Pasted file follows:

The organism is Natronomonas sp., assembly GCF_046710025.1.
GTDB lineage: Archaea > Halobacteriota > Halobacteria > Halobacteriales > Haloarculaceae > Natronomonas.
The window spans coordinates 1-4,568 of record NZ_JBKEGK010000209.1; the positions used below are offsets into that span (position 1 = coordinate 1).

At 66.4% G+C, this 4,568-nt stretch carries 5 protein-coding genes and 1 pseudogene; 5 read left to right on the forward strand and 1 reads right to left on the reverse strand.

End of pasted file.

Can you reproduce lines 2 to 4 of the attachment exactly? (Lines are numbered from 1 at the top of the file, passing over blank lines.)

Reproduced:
GTDB lineage: Archaea > Halobacteriota > Halobacteria > Halobacteriales > Haloarculaceae > Natronomonas.
The window spans coordinates 1-4,568 of record NZ_JBKEGK010000209.1; the positions used below are offsets into that span (position 1 = coordinate 1).

At 66.4% G+C, this 4,568-nt stretch carries 5 protein-coding genes and 1 pseudogene; 5 read left to right on the forward strand and 1 reads right to left on the reverse strand.